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The Future Is Not Ahead – It’s Here

By April 3, 2017October 4th, 2018Global News

We used to ask ourselves if mobile marketing mattered, keeping in mind it wasn’t a physical territory or an inhabited one. Today, this realm has become an absolute truth.

Technology, or more specifically, mobile phones and their access to the internet, have fully mutated the average person’s routine, both in the way they communicate and the way they receive information. Obviously this has also changed their relationship with brands and businesses.

Before taking a look at the statistics regarding consumer behavior and their various mobile devices, let us propose a self-analysis: When you wake up do you check your phone even before brushing your teeth? Can you finish your daily meals without checking your phone? Before going to sleep, do you give a last look to your different apps?

While you think of the answers, let’s check some facts:

  • 223.9 million Latin-Americans will have, or use, a smartphone in 20171
  • 93% of cellphone owners check and use it during their first waking hour2
  • 87% of millennials admit they have their smartphones with them day and night3

It’s undisputed that people are continuously growing more and more connected and dependent on their devices. Even navigation screens that used to be horizontal on desktops, have now become vertical. According to an analysis from StatCounter, as of October 2016, mobile web browsing has officially surpassed browsing on a desktop. Desktop now counts for about 48.7% of traffic while mobile browsing accounts for 51.3%4. This explains why brands and businesses must be alert and thinking about how they can make themselves relevant in the less than 30 cm that separate a consumer’s eyes and the screen.

According to Google’s micro-moments, the average person checks their cellphone about 150 times a day. At all of those touchpoints, brands battle with how to make an experience more relevant for the user. This explains the importance of knowing who’s on the other side of the mobile screen and using data to create personalized messaging. As opposed to offline mass media that is designed for, and delivered to, passive users, mobile marketing gives advertisers the opportunity to completely change an individual’s behavior. As consumers, we can now be more autonomous in the way we tune-in and interact with the content we receive.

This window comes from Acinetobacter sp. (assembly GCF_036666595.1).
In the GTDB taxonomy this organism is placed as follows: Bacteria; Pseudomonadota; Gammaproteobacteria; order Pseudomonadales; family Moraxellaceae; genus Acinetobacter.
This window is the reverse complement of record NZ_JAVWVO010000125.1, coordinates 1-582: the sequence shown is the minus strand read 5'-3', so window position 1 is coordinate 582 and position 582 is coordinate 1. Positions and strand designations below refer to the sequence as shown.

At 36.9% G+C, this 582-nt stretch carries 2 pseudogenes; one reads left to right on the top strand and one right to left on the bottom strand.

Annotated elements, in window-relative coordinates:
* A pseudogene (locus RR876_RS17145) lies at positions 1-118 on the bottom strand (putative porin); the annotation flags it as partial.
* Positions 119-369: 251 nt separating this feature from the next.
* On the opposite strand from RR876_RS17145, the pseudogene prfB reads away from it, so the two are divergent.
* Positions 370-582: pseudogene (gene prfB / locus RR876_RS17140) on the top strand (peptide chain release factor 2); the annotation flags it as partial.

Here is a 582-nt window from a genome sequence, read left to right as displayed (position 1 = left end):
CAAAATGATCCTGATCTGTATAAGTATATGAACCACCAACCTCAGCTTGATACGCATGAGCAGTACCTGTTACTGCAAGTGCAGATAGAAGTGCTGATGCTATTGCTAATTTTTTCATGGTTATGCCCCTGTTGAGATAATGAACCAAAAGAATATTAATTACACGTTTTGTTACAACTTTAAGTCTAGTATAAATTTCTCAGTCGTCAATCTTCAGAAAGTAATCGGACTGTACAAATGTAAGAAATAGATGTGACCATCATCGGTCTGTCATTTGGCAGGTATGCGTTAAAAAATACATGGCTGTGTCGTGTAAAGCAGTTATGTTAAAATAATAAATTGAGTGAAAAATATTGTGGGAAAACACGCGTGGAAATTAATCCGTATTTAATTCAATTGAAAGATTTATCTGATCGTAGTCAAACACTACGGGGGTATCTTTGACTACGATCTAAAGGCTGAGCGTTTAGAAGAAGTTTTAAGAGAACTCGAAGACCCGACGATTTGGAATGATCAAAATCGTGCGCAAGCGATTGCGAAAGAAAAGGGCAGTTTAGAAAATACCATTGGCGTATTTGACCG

More than 82% of Latin Americans search for information about products and/or services online, and 43% research items they are thinking about purchasing on the internet first before physically purchasing in a store5. No other media is so close, and so present, in the buying decision process.

These are the moments where digital and mobile marketing should appear and are so crucial. These are the micro-moments where brands need to begin their communication plans and digital strategies, and most importantly – start thinking mobile first.

According to Emarketer, in 20166, mobile ad spend accounted for 29.4% of total digital investment in Latin America. With the amount of Latin Americans engaging with mobile devices, the percentage of investment in mobile is certainly too low, even more so if we compare it with the numbers spent on traditional offline media.

It’s hard to understand how so many brands still haven’t adopted mobile marketing – even with the constant growth seen over the past decade or so. The screen may be small, but mobile devices don’t need size to show us its strength in transforming the industry. In a consumer’s hands mobile marketing can move the masses, from all generations, defying the market while reinventing itself constantly.

1 eMarketer Report Mobile Latin America 2016: Argentina, Brazil, Chile, Colombia, Mexico and Peru
2 Multi Device – Ipsos, Q3 2015 – investigation commissioned by Facebook / Global Mobile Consumer Trends 1st edition, Deloitte / Connected shoppers, investigation commissioned by Facebook, 2015
5 Connected shoppers, investigation commissioned by Facebook, December 2014 / January 2015: Mexico, Argentina, Colombia.

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